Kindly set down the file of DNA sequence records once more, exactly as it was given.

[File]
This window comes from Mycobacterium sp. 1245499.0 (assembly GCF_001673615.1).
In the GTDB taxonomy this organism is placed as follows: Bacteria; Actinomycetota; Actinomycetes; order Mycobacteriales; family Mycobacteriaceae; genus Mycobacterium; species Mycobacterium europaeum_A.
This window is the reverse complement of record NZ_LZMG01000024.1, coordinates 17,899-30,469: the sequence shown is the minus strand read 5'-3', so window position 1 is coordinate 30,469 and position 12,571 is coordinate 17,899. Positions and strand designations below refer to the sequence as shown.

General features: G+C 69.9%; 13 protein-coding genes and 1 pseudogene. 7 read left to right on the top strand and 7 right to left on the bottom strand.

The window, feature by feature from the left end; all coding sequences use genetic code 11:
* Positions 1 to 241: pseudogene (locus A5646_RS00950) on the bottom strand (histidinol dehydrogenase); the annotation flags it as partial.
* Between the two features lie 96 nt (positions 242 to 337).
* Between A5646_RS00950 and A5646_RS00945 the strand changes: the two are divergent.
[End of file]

This window comes from Mycobacterium sp. 1245499.0 (assembly GCF_001673615.1).
In the GTDB taxonomy this organism is placed as follows: Bacteria; Actinomycetota; Actinomycetes; order Mycobacteriales; family Mycobacteriaceae; genus Mycobacterium; species Mycobacterium europaeum_A.
This window is the reverse complement of record NZ_LZMG01000024.1, coordinates 17,899-30,469: the sequence shown is the minus strand read 5'-3', so window position 1 is coordinate 30,469 and position 12,571 is coordinate 17,899. Positions and strand designations below refer to the sequence as shown.

General features: G+C 69.9%; 13 protein-coding genes and 1 pseudogene. 7 read left to right on the top strand and 7 right to left on the bottom strand.

The window, feature by feature from the left end; all coding sequences use genetic code 11:
* Positions 1 to 241: pseudogene (locus A5646_RS00950) on the bottom strand (histidinol dehydrogenase); the annotation flags it as partial.
* Between the two features lie 96 nt (positions 242 to 337).
* Between A5646_RS00950 and A5646_RS00945 the strand changes: the two are divergent.